TEDxMonterey returned to the Monterey Institute of International Studies on Friday, April 13 as an exceptional lineup of 22 presenters addressed the theme of “Sea Change.” Before a sold-out crowd of more than 260 people, presenters including artists, entrepreneurs, research scientists, athletes, teachers, technology experts and conservationists explored our diverse human connections to the ocean and its resources.
The Peace Corps and the Monterey Institute of International Studies announced today that the Monterey graduate school now ranks in a tie for third in the nation in terms of participation in the Peace Corps Master’s International program, with 26 students enrolled in the program and serving overseas as of the ranking date of September 30, 2011.
TEDxMonterey will return to the Monterey Institute on Friday, April 13 with a diverse group of speakers addressing the theme “Sea Change.” From 9:00 a.m. to 4:00 p.m. in the Irvine Auditorium, a series of speakers will offer insights around the central theme of our diverse human connections to the ocean and its resources from a wide variety of unique perspectives, including those of artists, entrepreneurs, research scientists, athletes, teachers, technology experts and conservationists.
When MIIS alumna Mary Graham Bliss (MAIPS ’04) was a summer intern in Mali, she was told that the only thing that worked were “les petits projets pratiques” or the “practical small projects.” She listened, founded a non-profit organization focused on solar-energy projects, and named it “Practical Small Projects (PSP).”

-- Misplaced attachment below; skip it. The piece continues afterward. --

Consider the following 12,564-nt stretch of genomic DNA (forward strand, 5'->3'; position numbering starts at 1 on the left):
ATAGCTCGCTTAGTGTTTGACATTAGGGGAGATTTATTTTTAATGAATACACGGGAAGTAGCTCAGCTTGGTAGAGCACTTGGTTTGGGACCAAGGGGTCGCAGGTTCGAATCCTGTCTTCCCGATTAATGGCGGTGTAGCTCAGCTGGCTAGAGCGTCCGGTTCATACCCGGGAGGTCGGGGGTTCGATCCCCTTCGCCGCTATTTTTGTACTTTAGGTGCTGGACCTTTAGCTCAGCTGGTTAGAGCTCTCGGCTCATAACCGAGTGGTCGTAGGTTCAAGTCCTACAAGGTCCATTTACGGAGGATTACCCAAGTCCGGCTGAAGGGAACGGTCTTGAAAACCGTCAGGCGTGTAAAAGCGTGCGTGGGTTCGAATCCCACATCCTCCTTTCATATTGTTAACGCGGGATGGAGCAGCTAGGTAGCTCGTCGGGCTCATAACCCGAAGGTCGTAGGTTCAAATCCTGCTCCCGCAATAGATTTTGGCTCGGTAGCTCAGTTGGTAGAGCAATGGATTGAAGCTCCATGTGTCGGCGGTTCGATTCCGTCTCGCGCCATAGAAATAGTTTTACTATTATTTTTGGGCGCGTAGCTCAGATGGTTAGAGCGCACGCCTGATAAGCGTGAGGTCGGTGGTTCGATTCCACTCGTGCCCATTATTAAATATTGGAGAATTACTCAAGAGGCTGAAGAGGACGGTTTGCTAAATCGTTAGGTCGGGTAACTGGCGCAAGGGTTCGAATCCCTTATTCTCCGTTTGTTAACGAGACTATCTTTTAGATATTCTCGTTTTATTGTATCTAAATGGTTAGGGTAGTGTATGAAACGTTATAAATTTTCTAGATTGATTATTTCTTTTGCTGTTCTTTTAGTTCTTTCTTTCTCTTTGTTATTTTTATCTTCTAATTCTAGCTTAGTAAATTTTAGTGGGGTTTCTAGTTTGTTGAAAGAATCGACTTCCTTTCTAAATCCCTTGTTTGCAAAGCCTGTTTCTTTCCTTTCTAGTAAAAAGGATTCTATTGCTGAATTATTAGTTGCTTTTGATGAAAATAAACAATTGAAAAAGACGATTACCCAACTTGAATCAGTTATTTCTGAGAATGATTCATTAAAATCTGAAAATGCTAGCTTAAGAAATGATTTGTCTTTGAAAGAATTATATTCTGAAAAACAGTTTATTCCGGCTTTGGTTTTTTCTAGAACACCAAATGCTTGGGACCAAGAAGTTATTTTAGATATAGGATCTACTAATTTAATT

The week of January 16 saw Alan Lovewell (MAIEP ’10) and Oren Frey (MAIEP ’11) successfully launch “Local Catch Monterey Bay” – their new venture combining their love for the ocean with a penchant for practical solutions to real world problems. Local Catch Monterey offers weekly “shares” of fresh, sustainable seafood to members.
17 students from the Monterey Institute are training and preparing to head off around the world as part of the International Professional Service Semester (IPSS) program.
As participants in IPSS, they will be working as junior professional staff members for 6 months with international organizations like the UN and the U.S State Department. The students will also receive credits toward their degree for completing an academic project related to their job assignment.
Monterey Institute students are known worldwide for their ingenuity and practical approach to addressing some of the world’s most pressing problems. It is now easier than ever to support student projects through the newly launched micro-philanthropy platform MontereySTART.
Four projects are currently featured on MontereySTART and they reflect the diverse interests and talents of the Monterey Institute student body:
Just a few years ago, Alfhild Aspelin (MAIEP '12) had no interest in environmental work. So the fact that she is now at the Monterey Institute pursuing a MA in International Environmental Policy is quite amazing.
Alfhild was working in Norway as an oil surveyor. Her job was to make sure operations were carried out as planned for the installation of equipment used in offshore oil production.
The Monterey Bay Aquarium has always been environmentally conscious, but this year they are stepping up efforts to reuse and recycle. As highlighted in a front-page story in the November 29 edition of the Monterey Herald, their search for a qualified expert to spearhead those efforts led them to Michael Seaman (MAIEP ’10), a graduate of the Monterey Institute’s International Environmental Policy program.